The interior highlands are the most prominent feature of Honduran topography. Composing approximately 80 percent of the country's total area, these mountain areas are home to the majority of the population. Because the rugged terrain has made the land difficult to traverse and equally difficult to cultivate, this area has not been highly developed. The soil here is poor; Honduras lacks the rich volcanic ash found in other Central American countries. Until the early part of the twentieth century, the highlands economy consisted primarily of mining and livestock.
In the west, Honduras's mountains blend into the mountain ranges of Guatemala. The western mountains have the highest peaks, with the Pico Congolón at an elevation of 2,500 meters and the Cerro de Las Minas at 2,850 meters. These mountains are woodland covered with mainly pine forests.
In the east, the mountains merge with those in Nicaragua. Although generally not as high as the mountains near the Guatemalan border, the eastern ranges possess some high peaks, such as the Montaña de la Flor at 2,300 meters, El Boquerón (Monte El Boquerón) at 2,485 meters, and Pico Bonito at 2,435 meters.
One of the most prominent features of the interior highlands is a depression that runs from the Caribbean Sea to the Golfo de Fonseca. This depression splits the country's cordilleras into eastern and western parts and provides a relatively easy transportation route across the isthmus. Widest at its northern end near San Pedro Sula, the depression narrows as it follows the upper course of the Río Humuya. Passing first through Comayagua and then through narrow passes south of the city, the depression widens again as it runs along the border of El Salvador into the Golfo de Fonseca.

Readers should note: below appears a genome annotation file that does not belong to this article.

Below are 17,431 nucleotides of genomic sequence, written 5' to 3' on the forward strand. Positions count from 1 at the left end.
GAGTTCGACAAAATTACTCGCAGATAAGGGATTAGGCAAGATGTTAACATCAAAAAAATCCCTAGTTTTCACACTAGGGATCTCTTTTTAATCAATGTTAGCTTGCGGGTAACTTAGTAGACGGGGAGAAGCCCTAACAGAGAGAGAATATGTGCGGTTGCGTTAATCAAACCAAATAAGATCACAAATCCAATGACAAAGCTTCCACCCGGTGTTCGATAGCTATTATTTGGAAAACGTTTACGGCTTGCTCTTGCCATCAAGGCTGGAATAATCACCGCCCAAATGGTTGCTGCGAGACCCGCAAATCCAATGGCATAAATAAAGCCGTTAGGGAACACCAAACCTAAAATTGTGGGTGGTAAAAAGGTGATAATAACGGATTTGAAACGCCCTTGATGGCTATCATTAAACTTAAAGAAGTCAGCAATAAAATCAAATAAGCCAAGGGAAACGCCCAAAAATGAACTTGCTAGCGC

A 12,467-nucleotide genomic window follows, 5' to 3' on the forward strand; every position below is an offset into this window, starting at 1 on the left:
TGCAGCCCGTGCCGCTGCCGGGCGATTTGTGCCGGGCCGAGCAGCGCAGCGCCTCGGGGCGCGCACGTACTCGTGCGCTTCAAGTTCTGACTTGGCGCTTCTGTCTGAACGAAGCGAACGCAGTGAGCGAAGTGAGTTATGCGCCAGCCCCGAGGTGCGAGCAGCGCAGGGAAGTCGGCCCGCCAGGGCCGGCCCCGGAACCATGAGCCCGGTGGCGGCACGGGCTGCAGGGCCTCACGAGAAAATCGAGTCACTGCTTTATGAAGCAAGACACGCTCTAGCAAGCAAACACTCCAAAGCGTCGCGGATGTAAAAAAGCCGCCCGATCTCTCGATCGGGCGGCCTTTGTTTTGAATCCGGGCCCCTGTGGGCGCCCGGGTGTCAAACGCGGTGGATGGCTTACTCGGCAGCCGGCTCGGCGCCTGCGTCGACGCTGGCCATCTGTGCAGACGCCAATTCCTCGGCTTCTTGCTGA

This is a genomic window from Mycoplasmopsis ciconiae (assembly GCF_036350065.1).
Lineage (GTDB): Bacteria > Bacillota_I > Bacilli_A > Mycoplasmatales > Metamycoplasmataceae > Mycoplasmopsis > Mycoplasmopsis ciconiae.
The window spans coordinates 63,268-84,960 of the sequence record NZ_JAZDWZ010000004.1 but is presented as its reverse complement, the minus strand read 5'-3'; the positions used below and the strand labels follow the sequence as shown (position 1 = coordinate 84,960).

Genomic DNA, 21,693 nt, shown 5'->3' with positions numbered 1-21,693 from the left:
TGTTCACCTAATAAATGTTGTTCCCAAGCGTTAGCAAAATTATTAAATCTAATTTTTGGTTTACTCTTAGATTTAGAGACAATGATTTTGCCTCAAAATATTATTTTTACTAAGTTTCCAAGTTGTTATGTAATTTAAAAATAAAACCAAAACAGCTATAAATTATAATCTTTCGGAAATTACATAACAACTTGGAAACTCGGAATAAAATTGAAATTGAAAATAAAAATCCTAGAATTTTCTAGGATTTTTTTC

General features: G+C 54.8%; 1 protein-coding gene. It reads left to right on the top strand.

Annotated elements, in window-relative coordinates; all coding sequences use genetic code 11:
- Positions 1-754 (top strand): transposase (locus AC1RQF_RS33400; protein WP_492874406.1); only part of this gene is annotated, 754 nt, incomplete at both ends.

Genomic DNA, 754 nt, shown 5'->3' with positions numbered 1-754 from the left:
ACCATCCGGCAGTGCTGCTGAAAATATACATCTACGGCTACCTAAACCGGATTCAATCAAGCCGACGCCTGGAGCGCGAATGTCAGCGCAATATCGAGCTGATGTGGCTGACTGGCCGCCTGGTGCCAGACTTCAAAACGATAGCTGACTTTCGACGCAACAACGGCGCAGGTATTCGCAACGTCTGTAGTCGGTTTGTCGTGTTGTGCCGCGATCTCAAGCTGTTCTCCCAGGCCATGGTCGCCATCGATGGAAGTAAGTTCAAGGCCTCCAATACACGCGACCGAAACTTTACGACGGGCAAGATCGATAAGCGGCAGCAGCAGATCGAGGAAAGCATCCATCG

Scattered throughout the interior highlands are numerous flatfloored valleys, 300 to 900 meters in elevation, which vary in size. The floors of the large valleys provide sufficient grass, shrubs, and dry woodland to support livestock and, in some cases, commercial agriculture. Subsistence agriculture has been relegated to the slopes of the valleys, with the limitations of small-sized holdings, primitive technology, and low productivity that traditionally accompany hillside cultivation. Villages and towns, including the capital, Tegucigalpa, are tucked in the larger valleys.